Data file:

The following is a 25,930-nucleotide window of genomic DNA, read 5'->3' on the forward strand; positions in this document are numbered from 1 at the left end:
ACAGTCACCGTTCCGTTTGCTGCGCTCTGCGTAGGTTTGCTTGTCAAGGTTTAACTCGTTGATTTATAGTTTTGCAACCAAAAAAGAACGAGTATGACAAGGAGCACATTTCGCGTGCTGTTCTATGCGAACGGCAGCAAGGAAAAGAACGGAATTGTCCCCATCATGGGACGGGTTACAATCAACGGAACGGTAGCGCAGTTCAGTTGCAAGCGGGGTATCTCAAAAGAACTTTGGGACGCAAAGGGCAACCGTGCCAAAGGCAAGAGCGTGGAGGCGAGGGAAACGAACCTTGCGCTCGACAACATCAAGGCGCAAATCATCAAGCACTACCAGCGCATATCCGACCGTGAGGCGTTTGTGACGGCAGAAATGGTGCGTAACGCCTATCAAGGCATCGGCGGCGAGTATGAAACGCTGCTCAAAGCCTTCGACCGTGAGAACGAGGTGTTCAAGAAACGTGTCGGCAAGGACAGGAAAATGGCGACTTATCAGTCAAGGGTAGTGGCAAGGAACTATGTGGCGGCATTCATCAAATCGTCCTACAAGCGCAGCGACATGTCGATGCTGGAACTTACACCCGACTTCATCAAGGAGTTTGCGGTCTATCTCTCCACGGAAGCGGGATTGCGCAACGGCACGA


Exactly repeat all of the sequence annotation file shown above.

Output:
The following is a 25,930-nucleotide window of genomic DNA, read 5'->3' on the forward strand; positions in this document are numbered from 1 at the left end:
ACAGTCACCGTTCCGTTTGCTGCGCTCTGCGTAGGTTTGCTTGTCAAGGTTTAACTCGTTGATTTATAGTTTTGCAACCAAAAAAGAACGAGTATGACAAGGAGCACATTTCGCGTGCTGTTCTATGCGAACGGCAGCAAGGAAAAGAACGGAATTGTCCCCATCATGGGACGGGTTACAATCAACGGAACGGTAGCGCAGTTCAGTTGCAAGCGGGGTATCTCAAAAGAACTTTGGGACGCAAAGGGCAACCGTGCCAAAGGCAAGAGCGTGGAGGCGAGGGAAACGAACCTTGCGCTCGACAACATCAAGGCGCAAATCATCAAGCACTACCAGCGCATATCCGACCGTGAGGCGTTTGTGACGGCAGAAATGGTGCGTAACGCCTATCAAGGCATCGGCGGCGAGTATGAAACGCTGCTCAAAGCCTTCGACCGTGAGAACGAGGTGTTCAAGAAACGTGTCGGCAAGGACAGGAAAATGGCGACTTATCAGTCAAGGGTAGTGGCAAGGAACTATGTGGCGGCATTCATCAAATCGTCCTACAAGCGCAGCGACATGTCGATGCTGGAACTTACACCCGACTTCATCAAGGAGTTTGCGGTCTATCTCTCCACGGAAGCGGGATTGCGCAACGGCACGA